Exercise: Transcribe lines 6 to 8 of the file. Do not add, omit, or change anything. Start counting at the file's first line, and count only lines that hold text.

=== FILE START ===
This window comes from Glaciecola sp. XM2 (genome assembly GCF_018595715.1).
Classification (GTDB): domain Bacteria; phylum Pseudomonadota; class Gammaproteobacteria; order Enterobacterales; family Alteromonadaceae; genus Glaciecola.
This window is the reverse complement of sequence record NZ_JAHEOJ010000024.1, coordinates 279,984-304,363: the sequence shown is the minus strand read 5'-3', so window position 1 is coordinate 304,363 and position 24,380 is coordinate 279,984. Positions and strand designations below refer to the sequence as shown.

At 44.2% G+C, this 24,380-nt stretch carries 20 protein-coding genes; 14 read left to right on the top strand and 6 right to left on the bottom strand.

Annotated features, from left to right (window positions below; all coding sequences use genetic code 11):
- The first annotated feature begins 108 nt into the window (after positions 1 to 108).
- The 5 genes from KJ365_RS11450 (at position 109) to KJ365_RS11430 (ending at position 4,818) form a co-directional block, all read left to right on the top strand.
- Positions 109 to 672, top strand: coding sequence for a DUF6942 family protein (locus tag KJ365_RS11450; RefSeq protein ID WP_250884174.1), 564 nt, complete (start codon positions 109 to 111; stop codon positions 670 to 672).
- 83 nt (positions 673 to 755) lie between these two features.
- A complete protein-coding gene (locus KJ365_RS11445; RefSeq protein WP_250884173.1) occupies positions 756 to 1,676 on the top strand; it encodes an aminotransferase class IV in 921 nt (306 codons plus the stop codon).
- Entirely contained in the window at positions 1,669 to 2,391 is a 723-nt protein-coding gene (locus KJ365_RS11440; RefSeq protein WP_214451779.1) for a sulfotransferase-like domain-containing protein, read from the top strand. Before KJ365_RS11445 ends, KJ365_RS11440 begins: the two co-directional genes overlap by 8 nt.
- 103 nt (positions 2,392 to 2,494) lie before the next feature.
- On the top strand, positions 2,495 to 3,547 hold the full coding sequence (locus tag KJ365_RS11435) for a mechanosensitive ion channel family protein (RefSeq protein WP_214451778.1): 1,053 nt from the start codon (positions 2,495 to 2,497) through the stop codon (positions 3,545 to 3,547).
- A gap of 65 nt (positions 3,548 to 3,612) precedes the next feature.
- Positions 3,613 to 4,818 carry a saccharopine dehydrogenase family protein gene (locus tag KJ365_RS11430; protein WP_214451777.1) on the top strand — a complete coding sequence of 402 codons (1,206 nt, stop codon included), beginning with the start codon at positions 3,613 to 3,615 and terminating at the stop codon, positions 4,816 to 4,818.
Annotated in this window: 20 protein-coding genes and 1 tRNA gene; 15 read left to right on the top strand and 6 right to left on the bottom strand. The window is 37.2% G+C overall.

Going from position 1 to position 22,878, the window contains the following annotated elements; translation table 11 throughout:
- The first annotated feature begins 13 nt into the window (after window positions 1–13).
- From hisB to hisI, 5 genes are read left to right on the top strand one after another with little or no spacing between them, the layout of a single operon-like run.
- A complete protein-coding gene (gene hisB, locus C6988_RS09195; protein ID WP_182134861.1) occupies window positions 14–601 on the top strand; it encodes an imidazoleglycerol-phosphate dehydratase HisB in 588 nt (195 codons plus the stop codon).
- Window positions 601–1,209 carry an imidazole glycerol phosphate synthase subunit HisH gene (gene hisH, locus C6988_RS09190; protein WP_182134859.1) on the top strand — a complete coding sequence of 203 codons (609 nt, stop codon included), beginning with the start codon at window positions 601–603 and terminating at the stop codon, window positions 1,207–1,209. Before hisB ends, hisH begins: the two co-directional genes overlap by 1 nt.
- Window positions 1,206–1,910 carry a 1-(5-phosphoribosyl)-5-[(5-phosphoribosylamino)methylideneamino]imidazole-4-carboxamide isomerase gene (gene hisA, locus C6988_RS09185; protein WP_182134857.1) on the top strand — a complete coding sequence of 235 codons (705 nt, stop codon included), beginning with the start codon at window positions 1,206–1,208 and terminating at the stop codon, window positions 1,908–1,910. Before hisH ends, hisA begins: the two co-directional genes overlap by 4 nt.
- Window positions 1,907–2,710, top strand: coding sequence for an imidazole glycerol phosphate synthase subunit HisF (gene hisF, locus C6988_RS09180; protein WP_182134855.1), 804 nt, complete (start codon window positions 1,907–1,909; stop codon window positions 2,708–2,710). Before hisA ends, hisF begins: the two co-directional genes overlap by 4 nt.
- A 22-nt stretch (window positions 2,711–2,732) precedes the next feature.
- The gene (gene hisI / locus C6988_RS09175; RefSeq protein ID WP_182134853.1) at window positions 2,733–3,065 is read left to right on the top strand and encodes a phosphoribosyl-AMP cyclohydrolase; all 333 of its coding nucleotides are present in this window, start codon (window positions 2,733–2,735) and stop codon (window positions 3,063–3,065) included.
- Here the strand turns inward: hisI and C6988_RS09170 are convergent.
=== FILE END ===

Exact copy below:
- The first annotated feature begins 108 nt into the window (after positions 1 to 108).
- The 5 genes from KJ365_RS11450 (at position 109) to KJ365_RS11430 (ending at position 4,818) form a co-directional block, all read left to right on the top strand.
- Positions 109 to 672, top strand: coding sequence for a DUF6942 family protein (locus tag KJ365_RS11450; RefSeq protein ID WP_250884174.1), 564 nt, complete (start codon positions 109 to 111; stop codon positions 670 to 672).